The buzz surrounding Koji Wakamatsu is spreading across the globe at quite a pace at the moment. I’d like to think that Behind the Pink Curtain had something to do with all this, but the reality is that it is the other way round – I have benefited immensely due to the release of the finest film of Wakamatsu‘s career, and arguably the most important Japanese film of the decade, United Red Army, coinciding roughly with my book’s publication last October. The film is screening in the Cinemafamily theatre in LA this very evening, to be followed by a handful of classics from his pinku eiga period in the 1960s, and French viewers already have the first in a series of box-sets of his work out there on DVD.
My next Wakamatsu-related announcement is something I have had a hand in though, a special selection of pink and Roman Porno films that will be screening at the 50th Thessaloniki International Film Festival. The eleven chosen titles will be shown as part of the PINKU EIGA: BEYOND PINK programme in the Independence Days section, which I put together with critic and festival programmer Lefteris Adamidis. Films to be screened include Kan Mukai’s Blue Film Woman (1969), Masao Adachi’s Gushing Prayer (1971), Mamoru Watanabe’s Secret Hot Spring Resort: Starfish at Night (1971), Tatsumi Kumashiro’s Woods Are Wet (1973) and a selection of Noboru Tanaka films, including the rarely-screened Beauty’s Exotic Dance: Torture! (1977).
I’m going to be heading over to the festival at the end of the next week, which I’m really looking forward to, as I’ve never actually been to Greece before. I hope to pop up a few posts while I’m there. Most exciting of all is that Wakamatsu himself will be coming to introduce United Red Army and three earlier films, Secret Behind the Walls (1965), Running in Madness, Dying in Love (1969) and Shinjuku Mad (1970). I’ve met him on several occasions before, twice at Frankfurt’s Nippon Connection, who have long championed his work, and one particularly surreal night over a drink in a bar in Tokyo’s Golden Gai – I think by now he’s realised I’m not the same person as that certain French Wakamatsu fan who directed Irreversible!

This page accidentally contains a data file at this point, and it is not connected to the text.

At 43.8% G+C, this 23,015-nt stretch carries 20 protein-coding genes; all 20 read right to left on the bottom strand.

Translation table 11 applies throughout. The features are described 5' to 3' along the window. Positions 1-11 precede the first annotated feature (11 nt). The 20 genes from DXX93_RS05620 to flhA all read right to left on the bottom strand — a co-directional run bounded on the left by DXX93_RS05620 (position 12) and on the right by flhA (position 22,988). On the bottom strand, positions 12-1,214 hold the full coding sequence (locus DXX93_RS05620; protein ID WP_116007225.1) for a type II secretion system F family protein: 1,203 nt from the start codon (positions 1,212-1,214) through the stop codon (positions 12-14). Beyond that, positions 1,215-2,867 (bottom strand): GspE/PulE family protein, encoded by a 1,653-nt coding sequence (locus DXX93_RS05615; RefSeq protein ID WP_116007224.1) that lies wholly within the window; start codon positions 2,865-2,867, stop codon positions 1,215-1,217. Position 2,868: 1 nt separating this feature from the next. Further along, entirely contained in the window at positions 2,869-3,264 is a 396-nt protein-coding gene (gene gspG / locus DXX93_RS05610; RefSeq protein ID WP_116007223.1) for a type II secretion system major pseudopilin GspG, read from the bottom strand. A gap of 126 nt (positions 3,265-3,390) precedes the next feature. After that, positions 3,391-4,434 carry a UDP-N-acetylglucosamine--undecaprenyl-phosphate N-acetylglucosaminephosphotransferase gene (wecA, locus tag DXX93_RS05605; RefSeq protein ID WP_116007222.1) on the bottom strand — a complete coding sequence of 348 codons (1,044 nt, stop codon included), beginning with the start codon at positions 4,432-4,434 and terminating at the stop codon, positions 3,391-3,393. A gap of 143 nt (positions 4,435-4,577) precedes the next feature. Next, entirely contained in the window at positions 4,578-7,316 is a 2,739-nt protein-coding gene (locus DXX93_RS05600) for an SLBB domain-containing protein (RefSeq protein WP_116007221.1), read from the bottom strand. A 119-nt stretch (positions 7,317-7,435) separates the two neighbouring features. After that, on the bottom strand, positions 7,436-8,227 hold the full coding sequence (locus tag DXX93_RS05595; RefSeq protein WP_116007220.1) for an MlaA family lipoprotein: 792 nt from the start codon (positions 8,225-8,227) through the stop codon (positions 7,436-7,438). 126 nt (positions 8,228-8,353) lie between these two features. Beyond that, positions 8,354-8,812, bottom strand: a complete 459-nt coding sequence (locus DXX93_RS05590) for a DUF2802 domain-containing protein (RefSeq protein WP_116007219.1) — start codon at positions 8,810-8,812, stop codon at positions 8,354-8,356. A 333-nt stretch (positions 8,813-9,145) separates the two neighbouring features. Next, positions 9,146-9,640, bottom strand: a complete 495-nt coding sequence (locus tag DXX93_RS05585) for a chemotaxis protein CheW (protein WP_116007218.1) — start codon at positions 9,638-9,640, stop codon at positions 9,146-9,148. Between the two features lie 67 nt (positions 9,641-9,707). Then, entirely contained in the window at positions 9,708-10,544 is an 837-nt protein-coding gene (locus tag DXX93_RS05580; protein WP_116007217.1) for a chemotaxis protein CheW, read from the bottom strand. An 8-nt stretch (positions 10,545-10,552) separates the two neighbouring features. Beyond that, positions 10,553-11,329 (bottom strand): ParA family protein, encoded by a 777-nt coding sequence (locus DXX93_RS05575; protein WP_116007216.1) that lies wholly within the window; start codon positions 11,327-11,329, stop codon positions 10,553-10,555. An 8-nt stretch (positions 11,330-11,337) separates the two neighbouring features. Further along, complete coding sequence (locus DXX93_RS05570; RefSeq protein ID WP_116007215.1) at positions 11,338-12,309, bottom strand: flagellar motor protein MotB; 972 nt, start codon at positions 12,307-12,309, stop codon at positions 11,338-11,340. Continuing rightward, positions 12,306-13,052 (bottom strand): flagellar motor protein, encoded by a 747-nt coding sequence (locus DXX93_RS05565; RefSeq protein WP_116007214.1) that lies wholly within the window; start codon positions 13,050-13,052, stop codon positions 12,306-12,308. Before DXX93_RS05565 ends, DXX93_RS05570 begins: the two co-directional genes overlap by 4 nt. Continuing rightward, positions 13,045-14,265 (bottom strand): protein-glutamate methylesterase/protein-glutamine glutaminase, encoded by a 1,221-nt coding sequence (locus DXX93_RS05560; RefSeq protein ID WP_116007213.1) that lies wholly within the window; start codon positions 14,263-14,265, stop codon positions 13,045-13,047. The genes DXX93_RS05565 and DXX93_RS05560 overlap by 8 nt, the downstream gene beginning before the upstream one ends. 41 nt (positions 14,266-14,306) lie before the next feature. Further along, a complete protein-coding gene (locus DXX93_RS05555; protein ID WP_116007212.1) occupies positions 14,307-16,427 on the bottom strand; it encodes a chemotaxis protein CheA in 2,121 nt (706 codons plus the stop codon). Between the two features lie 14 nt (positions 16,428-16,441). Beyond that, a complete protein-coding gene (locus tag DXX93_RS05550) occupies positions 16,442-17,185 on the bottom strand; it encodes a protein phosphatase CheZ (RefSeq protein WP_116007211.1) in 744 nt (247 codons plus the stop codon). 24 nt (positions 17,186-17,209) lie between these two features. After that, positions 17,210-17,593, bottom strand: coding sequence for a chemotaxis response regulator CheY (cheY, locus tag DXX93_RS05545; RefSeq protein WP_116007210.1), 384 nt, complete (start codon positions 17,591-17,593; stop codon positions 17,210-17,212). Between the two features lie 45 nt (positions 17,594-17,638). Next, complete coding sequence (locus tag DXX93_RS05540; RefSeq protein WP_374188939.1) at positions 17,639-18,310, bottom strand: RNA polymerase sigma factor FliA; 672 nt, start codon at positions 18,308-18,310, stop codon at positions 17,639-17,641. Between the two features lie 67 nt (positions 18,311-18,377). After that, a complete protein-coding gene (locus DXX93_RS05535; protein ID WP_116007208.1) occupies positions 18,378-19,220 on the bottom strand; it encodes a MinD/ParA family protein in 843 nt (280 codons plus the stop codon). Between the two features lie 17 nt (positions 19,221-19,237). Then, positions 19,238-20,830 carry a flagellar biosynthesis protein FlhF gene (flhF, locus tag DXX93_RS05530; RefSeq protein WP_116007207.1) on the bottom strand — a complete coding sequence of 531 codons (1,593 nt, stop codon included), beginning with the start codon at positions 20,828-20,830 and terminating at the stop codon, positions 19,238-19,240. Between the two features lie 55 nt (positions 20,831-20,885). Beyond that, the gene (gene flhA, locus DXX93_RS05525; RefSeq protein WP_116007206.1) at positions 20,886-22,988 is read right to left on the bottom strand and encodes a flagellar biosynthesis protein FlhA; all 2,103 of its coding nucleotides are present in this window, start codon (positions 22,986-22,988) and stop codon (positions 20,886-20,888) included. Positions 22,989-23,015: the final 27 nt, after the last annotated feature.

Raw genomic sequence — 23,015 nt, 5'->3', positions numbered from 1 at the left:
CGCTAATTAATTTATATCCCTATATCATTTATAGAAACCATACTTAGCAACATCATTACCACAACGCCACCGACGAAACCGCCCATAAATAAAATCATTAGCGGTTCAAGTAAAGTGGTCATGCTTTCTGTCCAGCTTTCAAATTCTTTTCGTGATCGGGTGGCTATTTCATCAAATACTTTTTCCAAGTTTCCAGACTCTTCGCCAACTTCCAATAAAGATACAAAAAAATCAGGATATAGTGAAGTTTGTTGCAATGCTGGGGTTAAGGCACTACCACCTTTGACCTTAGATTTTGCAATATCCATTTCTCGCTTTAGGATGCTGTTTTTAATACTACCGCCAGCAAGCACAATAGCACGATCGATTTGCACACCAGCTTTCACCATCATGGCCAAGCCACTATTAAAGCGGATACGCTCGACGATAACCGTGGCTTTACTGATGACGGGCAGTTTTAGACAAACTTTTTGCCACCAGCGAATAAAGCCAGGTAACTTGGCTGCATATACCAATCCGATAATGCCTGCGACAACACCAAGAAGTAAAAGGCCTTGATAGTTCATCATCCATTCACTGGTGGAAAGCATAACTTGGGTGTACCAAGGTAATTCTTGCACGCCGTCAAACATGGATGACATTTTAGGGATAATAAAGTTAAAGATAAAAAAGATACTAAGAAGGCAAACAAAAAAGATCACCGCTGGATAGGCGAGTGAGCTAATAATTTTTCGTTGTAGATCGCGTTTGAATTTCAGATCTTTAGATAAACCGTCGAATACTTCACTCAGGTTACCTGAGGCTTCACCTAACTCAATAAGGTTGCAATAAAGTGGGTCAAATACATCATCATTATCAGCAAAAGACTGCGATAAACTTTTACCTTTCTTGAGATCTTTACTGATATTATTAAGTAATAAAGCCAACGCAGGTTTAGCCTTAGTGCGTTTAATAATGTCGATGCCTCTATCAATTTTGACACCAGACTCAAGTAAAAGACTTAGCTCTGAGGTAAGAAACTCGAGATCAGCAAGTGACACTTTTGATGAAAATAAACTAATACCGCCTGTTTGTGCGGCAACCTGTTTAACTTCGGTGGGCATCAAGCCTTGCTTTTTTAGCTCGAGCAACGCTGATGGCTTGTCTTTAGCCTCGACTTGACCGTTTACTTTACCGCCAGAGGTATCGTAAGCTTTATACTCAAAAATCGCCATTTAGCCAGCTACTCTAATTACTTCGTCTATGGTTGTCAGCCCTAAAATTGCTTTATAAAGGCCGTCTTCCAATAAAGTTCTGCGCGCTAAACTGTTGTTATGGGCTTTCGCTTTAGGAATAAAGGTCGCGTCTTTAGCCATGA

Anyway, its going to be really interesting to see how these films go down with a Greek festival audiences. Several of the programme’s titles I’ve already screened in London, Montreal and Frankfurt, but this will be my first chance to see the new prints of Running in Madness, Dying in Love (1969) and Shinjuku Mad (1970) on a big screen, to me two of his most interesting works, (they’re also playing in LA – so if you see them, feel free to post your comments on them) and am looking forward to catching United Red Army again.
Hopefully this is the first of many airings of Wakamatsu’s films across the world, now that they’ve been newly subbed for foreign distribution (one of the reasons the director was so woefully underrepresented at last years Wild Japan season of Japanese erotic films at the BFI in London). And I’m sure some bold English-language DVD distributor will pick up on them before too long too.